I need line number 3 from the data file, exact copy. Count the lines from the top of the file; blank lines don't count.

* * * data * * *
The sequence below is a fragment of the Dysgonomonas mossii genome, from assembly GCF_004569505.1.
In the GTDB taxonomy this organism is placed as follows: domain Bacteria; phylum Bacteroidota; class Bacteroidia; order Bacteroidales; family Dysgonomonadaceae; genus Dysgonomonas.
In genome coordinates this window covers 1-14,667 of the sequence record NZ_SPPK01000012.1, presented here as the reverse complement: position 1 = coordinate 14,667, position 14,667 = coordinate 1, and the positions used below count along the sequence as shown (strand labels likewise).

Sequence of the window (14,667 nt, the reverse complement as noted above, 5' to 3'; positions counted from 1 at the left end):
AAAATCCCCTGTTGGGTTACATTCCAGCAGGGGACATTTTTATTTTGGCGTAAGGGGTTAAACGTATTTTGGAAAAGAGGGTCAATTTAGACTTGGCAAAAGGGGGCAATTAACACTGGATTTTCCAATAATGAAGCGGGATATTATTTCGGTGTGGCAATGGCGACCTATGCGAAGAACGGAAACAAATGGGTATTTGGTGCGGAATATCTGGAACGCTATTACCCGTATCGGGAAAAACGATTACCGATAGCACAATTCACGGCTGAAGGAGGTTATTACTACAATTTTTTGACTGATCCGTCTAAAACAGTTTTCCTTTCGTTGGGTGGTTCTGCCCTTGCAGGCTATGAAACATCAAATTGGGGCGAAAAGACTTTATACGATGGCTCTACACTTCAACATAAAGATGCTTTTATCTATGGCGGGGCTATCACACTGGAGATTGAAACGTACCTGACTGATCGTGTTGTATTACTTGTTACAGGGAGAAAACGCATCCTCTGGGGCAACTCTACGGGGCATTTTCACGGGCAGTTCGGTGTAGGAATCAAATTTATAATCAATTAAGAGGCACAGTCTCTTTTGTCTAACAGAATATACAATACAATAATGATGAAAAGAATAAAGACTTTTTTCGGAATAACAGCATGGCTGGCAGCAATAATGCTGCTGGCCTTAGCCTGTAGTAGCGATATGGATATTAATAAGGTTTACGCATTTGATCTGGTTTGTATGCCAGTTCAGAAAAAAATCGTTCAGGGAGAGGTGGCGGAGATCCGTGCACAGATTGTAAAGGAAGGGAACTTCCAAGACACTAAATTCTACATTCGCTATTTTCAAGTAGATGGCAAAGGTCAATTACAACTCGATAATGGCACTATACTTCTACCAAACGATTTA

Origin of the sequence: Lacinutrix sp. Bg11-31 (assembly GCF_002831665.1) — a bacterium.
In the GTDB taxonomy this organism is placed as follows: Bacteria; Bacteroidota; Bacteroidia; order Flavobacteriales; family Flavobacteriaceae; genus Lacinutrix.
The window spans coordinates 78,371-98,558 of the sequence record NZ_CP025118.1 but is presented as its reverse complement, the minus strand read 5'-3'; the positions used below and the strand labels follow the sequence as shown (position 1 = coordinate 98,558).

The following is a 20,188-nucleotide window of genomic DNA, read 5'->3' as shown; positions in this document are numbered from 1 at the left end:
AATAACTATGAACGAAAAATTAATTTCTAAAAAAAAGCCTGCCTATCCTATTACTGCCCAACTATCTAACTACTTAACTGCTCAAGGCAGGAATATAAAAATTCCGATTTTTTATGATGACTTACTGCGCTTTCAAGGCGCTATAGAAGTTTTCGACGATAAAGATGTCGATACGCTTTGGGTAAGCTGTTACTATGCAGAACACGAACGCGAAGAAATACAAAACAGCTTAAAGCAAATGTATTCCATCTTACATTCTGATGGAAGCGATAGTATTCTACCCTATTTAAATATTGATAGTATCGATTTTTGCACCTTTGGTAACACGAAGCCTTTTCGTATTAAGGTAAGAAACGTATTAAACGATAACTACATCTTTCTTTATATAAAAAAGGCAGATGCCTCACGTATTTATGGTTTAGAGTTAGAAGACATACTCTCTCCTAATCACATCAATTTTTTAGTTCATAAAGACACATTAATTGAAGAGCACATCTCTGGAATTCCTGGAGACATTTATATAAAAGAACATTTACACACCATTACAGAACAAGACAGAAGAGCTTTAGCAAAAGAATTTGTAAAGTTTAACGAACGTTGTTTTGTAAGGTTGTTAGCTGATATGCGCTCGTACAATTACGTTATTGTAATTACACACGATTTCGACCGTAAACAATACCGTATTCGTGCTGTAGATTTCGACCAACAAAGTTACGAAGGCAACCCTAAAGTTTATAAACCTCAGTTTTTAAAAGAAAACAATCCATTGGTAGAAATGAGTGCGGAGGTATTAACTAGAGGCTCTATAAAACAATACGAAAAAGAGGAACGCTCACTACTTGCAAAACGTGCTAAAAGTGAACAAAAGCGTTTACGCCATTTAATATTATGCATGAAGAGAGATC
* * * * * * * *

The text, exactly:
In genome coordinates this window covers 1-14,667 of the sequence record NZ_SPPK01000012.1, presented here as the reverse complement: position 1 = coordinate 14,667, position 14,667 = coordinate 1, and the positions used below count along the sequence as shown (strand labels likewise).